Remarkably, elevated levels of TNF-α at the maternal-fetal interface induce activation of natural killer cells (NK cells) and subsequent damage to placental growth [30, 31]. Investigating a possible association between a TNF-α gene polymorphism spectrum and the levels of the respective protein and therefore its function, may elucidate the potential link to recurrent abortions. Additionally, the establishment of a panel of cytokine gene polymorphisms associated with recurrent abortions would serve as an important biomarker for the prediction of miscarriages, promoting the individualized treatment of women with a history of recurrent pregnancy loss, thus increasing successful pregnancy potential. It is a common observation that patients with the same diagnosis may respond differently to therapies and it is becoming increasingly evident that this differential responsiveness may be due to specific DNA variations at the genomic level. New technologies such as next-generation sequencing (NGS), and bioinformatics, will enable a better understanding of the role of various genetic polymorphisms that will facilitate the next breakthrough toward further improving the clinical success for each individual RPL patient. Consequently, the challenge for future medicine is to move from a population-based view to an individually-based one through the implementation of novel technologies in the daily medical practice, establishing the Precision Medicine in human reproduction [32, 33].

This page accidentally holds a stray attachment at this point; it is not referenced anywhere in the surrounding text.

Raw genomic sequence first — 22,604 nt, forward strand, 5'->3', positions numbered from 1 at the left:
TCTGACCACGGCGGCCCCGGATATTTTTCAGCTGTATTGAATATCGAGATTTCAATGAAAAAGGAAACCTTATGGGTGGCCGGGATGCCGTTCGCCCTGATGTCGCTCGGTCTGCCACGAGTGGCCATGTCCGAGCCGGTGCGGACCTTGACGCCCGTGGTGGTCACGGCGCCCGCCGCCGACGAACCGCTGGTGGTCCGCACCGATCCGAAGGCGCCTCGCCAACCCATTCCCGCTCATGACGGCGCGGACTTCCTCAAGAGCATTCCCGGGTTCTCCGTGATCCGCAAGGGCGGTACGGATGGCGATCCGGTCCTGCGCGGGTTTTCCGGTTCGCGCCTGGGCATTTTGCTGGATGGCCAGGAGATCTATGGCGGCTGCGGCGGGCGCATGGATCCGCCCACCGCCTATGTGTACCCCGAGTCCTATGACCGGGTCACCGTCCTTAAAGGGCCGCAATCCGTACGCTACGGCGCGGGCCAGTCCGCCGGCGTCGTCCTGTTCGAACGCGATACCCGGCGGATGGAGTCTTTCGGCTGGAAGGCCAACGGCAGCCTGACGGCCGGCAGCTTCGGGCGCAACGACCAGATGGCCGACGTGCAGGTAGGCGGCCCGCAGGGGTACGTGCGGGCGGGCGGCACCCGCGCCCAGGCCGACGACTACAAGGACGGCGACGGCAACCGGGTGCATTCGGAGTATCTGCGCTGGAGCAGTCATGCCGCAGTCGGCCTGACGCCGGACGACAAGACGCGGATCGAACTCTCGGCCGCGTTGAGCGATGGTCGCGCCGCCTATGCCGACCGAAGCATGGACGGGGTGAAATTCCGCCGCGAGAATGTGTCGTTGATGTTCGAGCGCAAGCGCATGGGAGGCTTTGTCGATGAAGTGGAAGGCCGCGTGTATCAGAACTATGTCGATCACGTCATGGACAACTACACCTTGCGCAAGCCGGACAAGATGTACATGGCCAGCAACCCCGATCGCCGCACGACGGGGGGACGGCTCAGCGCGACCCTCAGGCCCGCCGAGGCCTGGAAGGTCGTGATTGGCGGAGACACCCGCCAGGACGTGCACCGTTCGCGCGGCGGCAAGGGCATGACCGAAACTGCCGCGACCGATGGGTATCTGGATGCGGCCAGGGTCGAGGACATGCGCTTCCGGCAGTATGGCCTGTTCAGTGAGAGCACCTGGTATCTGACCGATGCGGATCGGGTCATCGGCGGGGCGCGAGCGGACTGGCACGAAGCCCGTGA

To our knowledge, the present work firstly reports the distribution of TNF-α gene polymorphisms in Greek women with recurrent pregnancy loss, while revealing lack of association between the above-mentioned variants and the development of RPL in the Greek population. Such novel findings could help to further elucidate the pathophysiology of RPL in the Greek population, highlighting the importance of genetic profiling of each RPL patient.

Conclusions

In conclusion, the present study demonstrates TNF-α 238 and TNF-α 308 gene expression in the Greek women population and the absence of expression of TNF-α 376 variant. Moreover, it is disclosed that parity was less reported in RPL patients carrying the A allele. On the other hand, TNF-α 238 and TNF-α 308 variants were not correlated with the occurrence of recurrent pregnancy loss. Additionally, no association emerged between TNF-α 238 and TNF-α 308 genotype combination and recurrent abortions. Ultimately, TNF-α -308G > A, −238G > A and -376G > A variants are not considered genetic markers for identifying women at increased risk of recurrent pregnancy loss in the Greek population.

Availability of data and materials

All data generated or analysed during this study are included in this published article.